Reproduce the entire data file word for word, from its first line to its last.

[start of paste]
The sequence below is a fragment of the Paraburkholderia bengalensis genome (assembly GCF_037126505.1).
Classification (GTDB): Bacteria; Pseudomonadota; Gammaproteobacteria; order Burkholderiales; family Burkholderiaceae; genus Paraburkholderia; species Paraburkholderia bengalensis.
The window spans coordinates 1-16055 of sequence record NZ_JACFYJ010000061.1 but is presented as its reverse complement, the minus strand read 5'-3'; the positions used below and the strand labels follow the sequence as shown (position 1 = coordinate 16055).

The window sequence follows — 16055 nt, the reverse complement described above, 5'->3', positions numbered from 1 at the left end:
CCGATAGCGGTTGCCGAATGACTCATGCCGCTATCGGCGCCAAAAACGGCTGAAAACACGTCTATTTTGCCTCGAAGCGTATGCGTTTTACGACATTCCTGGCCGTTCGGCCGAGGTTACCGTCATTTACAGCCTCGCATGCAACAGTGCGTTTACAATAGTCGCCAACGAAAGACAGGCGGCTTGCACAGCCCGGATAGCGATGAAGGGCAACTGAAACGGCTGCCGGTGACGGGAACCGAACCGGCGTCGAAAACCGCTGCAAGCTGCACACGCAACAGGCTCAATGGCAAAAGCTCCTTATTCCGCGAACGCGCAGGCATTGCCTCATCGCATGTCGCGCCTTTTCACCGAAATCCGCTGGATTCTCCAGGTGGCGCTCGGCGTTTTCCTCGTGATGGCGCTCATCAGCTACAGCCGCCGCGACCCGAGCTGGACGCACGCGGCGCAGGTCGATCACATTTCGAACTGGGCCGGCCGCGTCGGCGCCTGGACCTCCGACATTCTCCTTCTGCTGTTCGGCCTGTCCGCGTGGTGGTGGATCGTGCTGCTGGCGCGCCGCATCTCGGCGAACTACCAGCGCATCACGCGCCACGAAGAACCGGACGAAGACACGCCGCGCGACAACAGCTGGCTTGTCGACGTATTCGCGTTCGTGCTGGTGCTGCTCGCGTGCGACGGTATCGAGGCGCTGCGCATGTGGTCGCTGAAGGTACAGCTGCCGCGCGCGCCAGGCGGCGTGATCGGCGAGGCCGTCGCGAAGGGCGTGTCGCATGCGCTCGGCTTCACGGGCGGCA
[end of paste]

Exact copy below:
The sequence below is a fragment of the Paraburkholderia bengalensis genome (assembly GCF_037126505.1).
Classification (GTDB): Bacteria; Pseudomonadota; Gammaproteobacteria; order Burkholderiales; family Burkholderiaceae; genus Paraburkholderia; species Paraburkholderia bengalensis.
The window spans coordinates 1-16055 of sequence record NZ_JACFYJ010000061.1 but is presented as its reverse complement, the minus strand read 5'-3'; the positions used below and the strand labels follow the sequence as shown (position 1 = coordinate 16055).

The window sequence follows — 16055 nt, the reverse complement described above, 5'->3', positions numbered from 1 at the left end:
CCGATAGCGGTTGCCGAATGACTCATGCCGCTATCGGCGCCAAAAACGGCTGAAAACACGTCTATTTTGCCTCGAAGCGTATGCGTTTTACGACATTCCTGGCCGTTCGGCCGAGGTTACCGTCATTTACAGCCTCGCATGCAACAGTGCGTTTACAATAGTCGCCAACGAAAGACAGGCGGCTTGCACAGCCCGGATAGCGATGAAGGGCAACTGAAACGGCTGCCGGTGACGGGAACCGAACCGGCGTCGAAAACCGCTGCAAGCTGCACACGCAACAGGCTCAATGGCAAAAGCTCCTTATTCCGCGAACGCGCAGGCATTGCCTCATCGCATGTCGCGCCTTTTCACCGAAATCCGCTGGATTCTCCAGGTGGCGCTCGGCGTTTTCCTCGTGATGGCGCTCATCAGCTACAGCCGCCGCGACCCGAGCTGGACGCACGCGGCGCAGGTCGATCACATTTCGAACTGGGCCGGCCGCGTCGGCGCCTGGACCTCCGACATTCTCCTTCTGCTGTTCGGCCTGTCCGCGTGGTGGTGGATCGTGCTGCTGGCGCGCCGCATCTCGGCGAACTACCAGCGCATCACGCGCCACGAAGAACCGGACGAAGACACGCCGCGCGACAACAGCTGGCTTGTCGACGTATTCGCGTTCGTGCTGGTGCTGCTCGCGTGCGACGGTATCGAGGCGCTGCGCATGTGGTCGCTGAAGGTACAGCTGCCGCGCGCGCCAGGCGGCGTGATCGGCGAGGCCGTCGCGAAGGGCGTGTCGCATGCGCTCGGCTTCACGGGCGGCA